• by sphealey (2855) on Friday July 29, 2011 @04:11PM (#36927374)

    Does anyone really like 3D, particularly in the home environment? One or maybe two 3D movies per half-decade is OK, but I don't hear (or see in line at the theater) any great demand for 3D other than among Hollywood marketing execs.

    sPh

    • I was not around in the 50's but I was aware of the first 3d fad.

      and every few years, they try to rehash it over again. it never catches on for very long. this one wont, either.

      and.... GLASSES? are you kidding me?

      come back when those of us who already wear glasses can properly view '3d content'.

      its only 'new' to the very youngest generation. I see no one else really buying this crap.

      • by h4rr4r (612664)

        come back when those of us who already wear glasses can properly view '3d content'.

        They are called contacts. Behold the amazement of peripheral vision!

    • In the home environment? No, not me.

      However, in the theater, yes. I am a fan of the 3D movies that have been coming out. Probably the main reason I enjoy the current 3D movies is that the 3D tends to go "in" instead of "out" towards me. I never enjoyed 3D when it mainly involved things begin thrown at me - I don't understand why anyone would enjoy that. But what I enjoy about recent 3D movies is that the 3D goes in and it seems like I am watching through a window versus on a 2d screen.
  • by aaarrrgggh (9205)

    I have a suspicion 25:9 will take over before 2160p. Not enough of a change and bigger screen heights cause all kinds of issues like the need to rent a truck to bring your TV home. Wider screen gives options on how to arrange content to make it more interactive, as well as giving a wider field of view without resorting to the 3d gimmic.

    • by omnichad (1198475)

      And there will be people watching 4:3 content on a 25:9 screen, set to stretch it to the full width of the screen. Don't want to waste any pixels, you know.

    • Oh please no (Score:5, Insightful)

      by White Flame (1074973) on Friday July 29, 2011 @04:24PM (#36927612)

      Computer monitors have been following television resolutions & aspect ratios. We need height back in our displays for all the portrait document-oriented stuff that we spend the majority of our times with on computers (emails, webpages, word processing, heck even board-based casual games). I'm sick of seeing my interactive options through a narrow slit.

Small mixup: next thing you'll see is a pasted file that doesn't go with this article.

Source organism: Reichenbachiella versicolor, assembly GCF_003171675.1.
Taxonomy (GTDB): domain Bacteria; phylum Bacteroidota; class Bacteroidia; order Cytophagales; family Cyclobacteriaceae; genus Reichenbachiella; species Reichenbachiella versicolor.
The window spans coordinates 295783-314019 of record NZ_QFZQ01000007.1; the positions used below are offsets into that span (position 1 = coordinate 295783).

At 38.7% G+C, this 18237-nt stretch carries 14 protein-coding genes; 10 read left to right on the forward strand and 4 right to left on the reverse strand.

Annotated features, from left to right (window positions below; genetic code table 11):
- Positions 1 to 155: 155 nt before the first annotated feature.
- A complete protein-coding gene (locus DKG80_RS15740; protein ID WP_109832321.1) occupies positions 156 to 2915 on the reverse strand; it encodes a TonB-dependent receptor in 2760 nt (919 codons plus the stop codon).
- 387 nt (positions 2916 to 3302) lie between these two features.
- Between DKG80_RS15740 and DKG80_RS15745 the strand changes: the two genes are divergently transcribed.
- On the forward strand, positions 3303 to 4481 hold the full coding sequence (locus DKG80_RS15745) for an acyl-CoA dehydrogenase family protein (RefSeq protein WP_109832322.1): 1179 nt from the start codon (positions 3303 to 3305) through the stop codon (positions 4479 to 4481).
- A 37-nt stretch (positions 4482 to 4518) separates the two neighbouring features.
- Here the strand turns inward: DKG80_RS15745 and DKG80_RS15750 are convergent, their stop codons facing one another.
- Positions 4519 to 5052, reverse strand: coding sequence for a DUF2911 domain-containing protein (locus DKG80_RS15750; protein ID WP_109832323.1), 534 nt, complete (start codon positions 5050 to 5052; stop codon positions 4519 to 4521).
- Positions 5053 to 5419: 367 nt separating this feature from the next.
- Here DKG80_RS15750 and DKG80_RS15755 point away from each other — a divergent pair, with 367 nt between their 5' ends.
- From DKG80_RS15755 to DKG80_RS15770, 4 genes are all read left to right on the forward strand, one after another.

• I'm sick of seeing my interactive options through a narrow slit.

        Rotate your display 90 degrees. No, seriously.

  • by TheGratefulNet (143330) on Friday July 29, 2011 @04:24PM (#36927618)

    hear me out..

    many of us have HTPC's. we store our media on hard disk.

    how much space does blue ray take, natively? a shitload, that's how much. many more times what a dvd takes in its native form; and many people take dvd and compress THAT further before storing on htpc.

    add in HD audio (which is beyond what consumer DACs and preamp stages can do; so this is clearly overkill for playback systems at home) and you end up with huge file sizes.

    I actually do think this was on purpose. and now that disks are getting bigger, still (of course they are) the entertainment cartels want to keep the storage requirements absurdly high to 'convince' us to use the native shinydisc stuff, which is chock full of DRM. and commercials. gotta LOVE that 'do not skip' stuff, too.

    I'm actually ok with upres'd dvd's on my TV. and I like how they don't chew up nearly as much space; plus the drm on dvd is trivial to break. drm on hd discs is a bit harder and much more hassle to deal with.

    think about it. making the files so large (and taking up more room than they really need to; lets be honest) is actually a DOS. denial of service; by taking so much room on your system, it denies you the ability to store a large library, in practical terms.

    • by PitaBred (632671)

      Ehh... I call shenanigans on DVD. Yes, you compress that further, but you generally compress it using a much superior codec to the MPEG2 that DVD uses natively. An MPEG2 stream of the same quality of the same content in H.264 is typically twice the bitrate. So encoding a 4GB DVD down to 2GB loses almost none of the quality while still taking up much less disk space.